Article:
Diary in America: With Remarks on Its Institutions

By Frederick Marryat | Go to book overview

CHAPTER XXXIX
Climate

I wish the remarks in this chapter to receive peculiar attention, as in commenting upon the character of the Americans, it is but justice to them to point out that many of what may be considered their errors arise from circumstances over which they have no control; and one which has no small weight in this scale is the peculiar climate of the country, for various as is the climate, in such an extensive region, certain it is that in one point, that of excitement, it has, in every portion of it, a very pernicious effect.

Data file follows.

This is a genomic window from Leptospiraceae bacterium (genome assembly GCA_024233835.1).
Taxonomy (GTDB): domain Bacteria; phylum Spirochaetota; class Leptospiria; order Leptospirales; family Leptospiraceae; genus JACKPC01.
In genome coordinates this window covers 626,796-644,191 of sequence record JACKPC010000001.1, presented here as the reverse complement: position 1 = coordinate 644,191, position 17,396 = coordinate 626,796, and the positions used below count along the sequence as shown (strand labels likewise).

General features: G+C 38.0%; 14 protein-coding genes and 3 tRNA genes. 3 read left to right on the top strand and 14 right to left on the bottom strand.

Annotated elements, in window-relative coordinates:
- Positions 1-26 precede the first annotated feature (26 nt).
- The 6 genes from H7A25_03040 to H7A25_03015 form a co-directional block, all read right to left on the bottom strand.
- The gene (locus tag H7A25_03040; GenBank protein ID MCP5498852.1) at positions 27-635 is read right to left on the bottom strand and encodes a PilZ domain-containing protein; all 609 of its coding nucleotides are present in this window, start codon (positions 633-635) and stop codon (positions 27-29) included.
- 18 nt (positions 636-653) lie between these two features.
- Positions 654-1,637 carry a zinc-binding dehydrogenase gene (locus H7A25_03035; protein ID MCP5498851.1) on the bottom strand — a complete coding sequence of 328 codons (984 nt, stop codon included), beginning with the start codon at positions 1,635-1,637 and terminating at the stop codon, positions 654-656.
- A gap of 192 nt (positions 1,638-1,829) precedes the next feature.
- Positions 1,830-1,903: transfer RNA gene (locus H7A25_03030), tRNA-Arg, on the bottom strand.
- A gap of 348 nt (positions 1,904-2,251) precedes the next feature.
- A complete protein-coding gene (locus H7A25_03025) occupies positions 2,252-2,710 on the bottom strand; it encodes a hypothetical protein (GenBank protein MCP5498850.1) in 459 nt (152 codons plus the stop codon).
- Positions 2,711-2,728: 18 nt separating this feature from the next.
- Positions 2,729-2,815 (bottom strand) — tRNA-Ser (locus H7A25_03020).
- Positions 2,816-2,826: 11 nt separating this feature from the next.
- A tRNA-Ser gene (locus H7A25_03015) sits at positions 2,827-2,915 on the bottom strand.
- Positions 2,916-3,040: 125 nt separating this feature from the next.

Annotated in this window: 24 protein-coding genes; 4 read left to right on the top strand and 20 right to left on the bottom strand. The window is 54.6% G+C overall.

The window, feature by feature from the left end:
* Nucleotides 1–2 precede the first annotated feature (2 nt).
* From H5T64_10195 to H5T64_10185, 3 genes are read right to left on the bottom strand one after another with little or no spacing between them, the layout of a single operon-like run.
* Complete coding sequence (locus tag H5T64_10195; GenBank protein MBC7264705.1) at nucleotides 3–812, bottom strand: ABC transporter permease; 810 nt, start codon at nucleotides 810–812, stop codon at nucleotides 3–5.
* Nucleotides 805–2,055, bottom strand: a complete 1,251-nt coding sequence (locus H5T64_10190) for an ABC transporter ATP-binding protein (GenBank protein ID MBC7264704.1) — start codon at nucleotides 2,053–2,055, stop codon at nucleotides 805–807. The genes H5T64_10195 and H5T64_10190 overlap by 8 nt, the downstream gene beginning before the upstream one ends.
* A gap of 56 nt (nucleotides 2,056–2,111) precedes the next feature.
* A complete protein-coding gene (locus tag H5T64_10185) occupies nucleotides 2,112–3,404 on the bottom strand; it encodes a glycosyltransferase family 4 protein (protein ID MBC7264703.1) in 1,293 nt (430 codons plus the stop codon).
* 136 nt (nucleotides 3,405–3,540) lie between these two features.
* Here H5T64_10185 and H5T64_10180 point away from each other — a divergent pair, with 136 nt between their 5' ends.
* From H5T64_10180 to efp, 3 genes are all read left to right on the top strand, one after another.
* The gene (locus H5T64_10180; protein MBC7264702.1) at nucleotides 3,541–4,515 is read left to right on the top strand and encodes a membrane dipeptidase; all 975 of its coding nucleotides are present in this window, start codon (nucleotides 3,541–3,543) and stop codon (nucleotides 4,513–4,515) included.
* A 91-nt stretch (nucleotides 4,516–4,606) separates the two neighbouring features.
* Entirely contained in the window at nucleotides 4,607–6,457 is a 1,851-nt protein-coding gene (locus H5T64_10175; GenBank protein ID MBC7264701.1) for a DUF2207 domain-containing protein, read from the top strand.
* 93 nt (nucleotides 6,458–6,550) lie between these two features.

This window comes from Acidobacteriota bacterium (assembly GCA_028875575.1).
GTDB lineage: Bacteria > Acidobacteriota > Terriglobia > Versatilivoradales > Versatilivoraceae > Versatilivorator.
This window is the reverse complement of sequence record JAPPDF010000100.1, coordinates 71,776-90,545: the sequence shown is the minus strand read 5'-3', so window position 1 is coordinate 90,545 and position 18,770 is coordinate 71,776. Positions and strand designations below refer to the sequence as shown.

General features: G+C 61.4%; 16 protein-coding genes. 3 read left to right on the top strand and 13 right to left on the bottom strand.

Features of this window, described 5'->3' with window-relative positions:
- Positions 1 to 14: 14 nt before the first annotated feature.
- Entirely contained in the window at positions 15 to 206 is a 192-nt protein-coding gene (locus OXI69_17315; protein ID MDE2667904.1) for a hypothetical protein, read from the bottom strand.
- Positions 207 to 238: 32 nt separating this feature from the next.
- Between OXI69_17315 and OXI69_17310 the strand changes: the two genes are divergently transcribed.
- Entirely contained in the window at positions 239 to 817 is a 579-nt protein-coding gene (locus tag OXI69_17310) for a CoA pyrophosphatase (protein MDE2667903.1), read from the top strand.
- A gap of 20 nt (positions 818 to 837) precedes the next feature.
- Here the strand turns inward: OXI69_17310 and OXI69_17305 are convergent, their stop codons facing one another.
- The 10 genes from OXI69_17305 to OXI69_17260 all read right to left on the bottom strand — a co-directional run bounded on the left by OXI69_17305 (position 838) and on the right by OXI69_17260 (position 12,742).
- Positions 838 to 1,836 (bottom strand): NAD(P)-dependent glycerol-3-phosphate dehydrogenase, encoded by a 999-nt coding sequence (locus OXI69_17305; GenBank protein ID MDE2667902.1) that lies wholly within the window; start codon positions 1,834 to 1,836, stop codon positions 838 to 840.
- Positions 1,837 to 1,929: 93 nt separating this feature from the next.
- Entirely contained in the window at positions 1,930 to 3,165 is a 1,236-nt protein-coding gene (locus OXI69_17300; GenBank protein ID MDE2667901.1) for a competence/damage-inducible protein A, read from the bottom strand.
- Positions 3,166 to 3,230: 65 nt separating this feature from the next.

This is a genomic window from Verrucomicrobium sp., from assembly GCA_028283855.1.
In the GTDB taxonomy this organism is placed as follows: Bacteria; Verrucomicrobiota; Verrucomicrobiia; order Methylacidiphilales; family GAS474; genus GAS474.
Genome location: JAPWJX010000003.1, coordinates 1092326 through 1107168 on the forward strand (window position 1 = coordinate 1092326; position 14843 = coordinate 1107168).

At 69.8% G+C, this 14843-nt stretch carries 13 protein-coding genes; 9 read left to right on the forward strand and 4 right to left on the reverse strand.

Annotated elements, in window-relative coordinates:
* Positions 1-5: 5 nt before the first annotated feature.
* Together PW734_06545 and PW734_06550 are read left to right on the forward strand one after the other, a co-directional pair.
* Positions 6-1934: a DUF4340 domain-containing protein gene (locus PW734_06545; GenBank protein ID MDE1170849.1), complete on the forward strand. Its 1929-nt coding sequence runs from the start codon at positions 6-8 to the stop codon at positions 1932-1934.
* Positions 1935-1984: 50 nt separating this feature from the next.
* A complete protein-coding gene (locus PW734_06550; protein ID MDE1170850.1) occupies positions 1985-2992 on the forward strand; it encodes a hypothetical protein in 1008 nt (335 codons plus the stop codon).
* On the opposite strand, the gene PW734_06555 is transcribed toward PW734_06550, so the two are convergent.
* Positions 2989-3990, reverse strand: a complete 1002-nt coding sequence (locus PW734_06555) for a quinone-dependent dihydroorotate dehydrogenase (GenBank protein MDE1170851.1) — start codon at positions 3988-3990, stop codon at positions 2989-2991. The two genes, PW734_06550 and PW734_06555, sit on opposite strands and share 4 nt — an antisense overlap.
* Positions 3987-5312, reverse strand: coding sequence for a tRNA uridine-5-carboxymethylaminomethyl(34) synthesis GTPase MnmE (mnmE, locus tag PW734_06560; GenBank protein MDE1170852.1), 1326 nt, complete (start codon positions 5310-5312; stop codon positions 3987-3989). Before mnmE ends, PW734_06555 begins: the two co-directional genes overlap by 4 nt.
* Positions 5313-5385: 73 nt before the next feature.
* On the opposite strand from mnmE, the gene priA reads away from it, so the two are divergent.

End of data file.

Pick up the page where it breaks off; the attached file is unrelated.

When I first arrived at New York, the effect of the climate upon me was immediate. On the 5th of May, the heat and closeness were oppressive. There was a sultriness in the air, even at that early period of the year, which to me seemed equal to that of Madras. Almost every day there were, instead of our mild refreshing showers, sharp storms of thunder and lightning; but the air did not appear to me to be cooled by them. And yet, strange to say, there were no incipient signs of vegetation: the trees waved their bare arms, and while I was throwing off every garment which I well could, the females were walking up and down Broadway wrapped up in warm shawls. It appeared as if it required twice the heat we have in our own country, either to create a free circulation in the blood of the people or to

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